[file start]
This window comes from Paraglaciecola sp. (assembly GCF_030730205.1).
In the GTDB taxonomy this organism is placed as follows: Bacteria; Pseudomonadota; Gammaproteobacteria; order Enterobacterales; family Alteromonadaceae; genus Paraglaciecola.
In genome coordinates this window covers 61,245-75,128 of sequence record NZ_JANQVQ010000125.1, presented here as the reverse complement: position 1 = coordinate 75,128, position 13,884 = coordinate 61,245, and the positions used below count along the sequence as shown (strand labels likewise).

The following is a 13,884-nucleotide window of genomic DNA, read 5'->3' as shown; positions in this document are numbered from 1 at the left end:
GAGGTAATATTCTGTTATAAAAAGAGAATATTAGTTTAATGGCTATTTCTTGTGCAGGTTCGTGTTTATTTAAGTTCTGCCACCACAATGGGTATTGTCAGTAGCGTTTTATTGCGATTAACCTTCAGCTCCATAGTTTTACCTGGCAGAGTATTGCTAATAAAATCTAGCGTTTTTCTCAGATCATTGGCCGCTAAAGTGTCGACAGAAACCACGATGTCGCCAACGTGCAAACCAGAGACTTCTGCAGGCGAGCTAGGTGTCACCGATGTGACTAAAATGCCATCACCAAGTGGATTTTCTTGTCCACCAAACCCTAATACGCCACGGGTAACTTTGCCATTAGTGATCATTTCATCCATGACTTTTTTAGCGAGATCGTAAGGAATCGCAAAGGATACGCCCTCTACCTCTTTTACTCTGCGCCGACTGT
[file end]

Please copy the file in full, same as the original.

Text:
This window comes from Paraglaciecola sp. (assembly GCF_030730205.1).
In the GTDB taxonomy this organism is placed as follows: Bacteria; Pseudomonadota; Gammaproteobacteria; order Enterobacterales; family Alteromonadaceae; genus Paraglaciecola.
In genome coordinates this window covers 61,245-75,128 of sequence record NZ_JANQVQ010000125.1, presented here as the reverse complement: position 1 = coordinate 75,128, position 13,884 = coordinate 61,245, and the positions used below count along the sequence as shown (strand labels likewise).

The following is a 13,884-nucleotide window of genomic DNA, read 5'->3' as shown; positions in this document are numbered from 1 at the left end:
GAGGTAATATTCTGTTATAAAAAGAGAATATTAGTTTAATGGCTATTTCTTGTGCAGGTTCGTGTTTATTTAAGTTCTGCCACCACAATGGGTATTGTCAGTAGCGTTTTATTGCGATTAACCTTCAGCTCCATAGTTTTACCTGGCAGAGTATTGCTAATAAAATCTAGCGTTTTTCTCAGATCATTGGCCGCTAAAGTGTCGACAGAAACCACGATGTCGCCAACGTGCAAACCAGAGACTTCTGCAGGCGAGCTAGGTGTCACCGATGTGACTAAAATGCCATCACCAAGTGGATTTTCTTGTCCACCAAACCCTAATACGCCACGGGTAACTTTGCCATTAGTGATCATTTCATCCATGACTTTTTTAGCGAGATCGTAAGGAATCGCAAAGGATACGCCCTCTACCTCTTTTACTCTGCGCCGACTGT